Domaining — investing in domain names with the intention of selling for profit — has become an increasingly popular activity over the past two years. There are in total about 340 million names registered, and the global domain name registrar market is expected to reach over $1 trillion by 2027.
Decentralized domains make up a small but rapidly growing part of the global market. Ethereum Name Service (ENS) — the most widely-used Web 3.0 naming system — has consistently been one of the most traded non-fungible token (NFT) projects, attracting Web 2.0 giants like Puma and NBA and celebrities like Jimmy Fallon and Paris Hilton.
Even GoDaddy, the Web 2.0 domain juggernaut, has acknowledged that Web 3.0 identities are capturing a lot of attention from traditional domainers and recommended “defensive registrations” to its clients as a way to secure their brand domains.
But what exactly are Web 3.0 domains? How do they work? Why is ENS the most popular? And, most importantly, can .eth replace .com?
What Exactly Are Web 3.0 Domains?
Web 3.0 domains are blockchain-based services that convert crypto wallet addresses into personalized, easy-to-remember usernames with top-level domains (TLDs) like .eth, .crypto, or .nft.
For example, instead of every time copying the clumsy wallet address, users can simply register a .eth name and make it resolve to that address. “Send the money to 0x….” becomes “Send the money to tom.eth”. This not only allows users to easily receive crypto payments but also enables them to use their decentralized identity across different platforms.
On top of that, Web 3.0 domains are NFTs, or digital certificates representing ownership of unique items. This means domain owners are in full control of their domains and can freely trade them on NFT marketplaces like OpenSea or SolSea.
Moreover, most Web 3.0 domain services allow owners to build decentralized websites (dWebs) on top of their domains. Unlike traditional domains, which are registered using personal information, users can do this completely anonymously.
Now let’s take a deeper look at ENS and what makes it the most intriguing Web 3.0 domain protocol.
The Inner Workings of ENS
Ethereum Name Service (ENS) is the most popular Web 3.0 naming protocol built on top of the Ethereum blockchain. The primary goal of ENS is to convert hard-to-remember crypto wallet addresses, content hashes, and metadata into human-readable names.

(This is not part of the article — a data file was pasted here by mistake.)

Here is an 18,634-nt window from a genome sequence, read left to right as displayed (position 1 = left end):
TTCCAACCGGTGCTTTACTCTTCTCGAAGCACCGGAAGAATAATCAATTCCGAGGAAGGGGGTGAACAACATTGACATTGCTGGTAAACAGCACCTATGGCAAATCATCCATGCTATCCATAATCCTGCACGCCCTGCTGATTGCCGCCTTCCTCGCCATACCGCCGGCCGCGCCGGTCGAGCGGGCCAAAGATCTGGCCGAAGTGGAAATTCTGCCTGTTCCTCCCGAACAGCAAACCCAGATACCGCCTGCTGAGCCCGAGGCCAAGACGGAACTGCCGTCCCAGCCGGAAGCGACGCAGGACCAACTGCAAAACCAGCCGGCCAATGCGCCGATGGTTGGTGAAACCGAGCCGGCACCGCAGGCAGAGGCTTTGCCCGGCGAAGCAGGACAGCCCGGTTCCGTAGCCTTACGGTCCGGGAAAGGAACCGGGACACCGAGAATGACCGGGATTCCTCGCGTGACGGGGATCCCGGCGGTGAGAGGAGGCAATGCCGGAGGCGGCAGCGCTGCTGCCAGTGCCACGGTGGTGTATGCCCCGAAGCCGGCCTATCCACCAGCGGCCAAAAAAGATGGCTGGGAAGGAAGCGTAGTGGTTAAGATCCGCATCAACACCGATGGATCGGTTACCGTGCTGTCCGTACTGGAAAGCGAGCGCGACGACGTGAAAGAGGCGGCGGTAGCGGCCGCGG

ENS is comprised of two smart contracts. The first smart contract is the ENS registry, which is responsible for storing data like the owner of the domain, the resolver for the domain, and the caching time for all records under the domain.
The second smart contract is the resolver, which is responsible for translating domain names to machine-readable addresses and vice versa (also called “reverse resolution”).
Just like in traditional domaining, ENS domain owners can also issue subdomains. With the upcoming release of the NameWrapper smart contract, ENS owners will be able to wrap their subdomains into ERC-1155 NFTs, set their permissions or rights, and trade them on secondary markets.
Moreover, one of the most unique aspects of ENS (and one that is most overlooked) is that its native .eth TLD can be used to resolve not only Ethereum addresses but addresses on other chains too. The protocol supports over 110 different blockchains, including Bitcoin, Solana, and Dogecoin, and can even host Web 2.0 Domain Name System (DNS) websites.
ENS is also the only Web 3.0 domain service that is truly decentralized and governed by its decentralized autonomous organization (DAO). A DAO is an entity with no central leadership where decisions are made bottom-up by the community token holders (in this case, holders of $ENS). This means that ENS users are immune to centralized authority and are always in control of their domains.
Now let’s see how ENS is doing in the Web 3.0 market.
The Dominant Player in the Market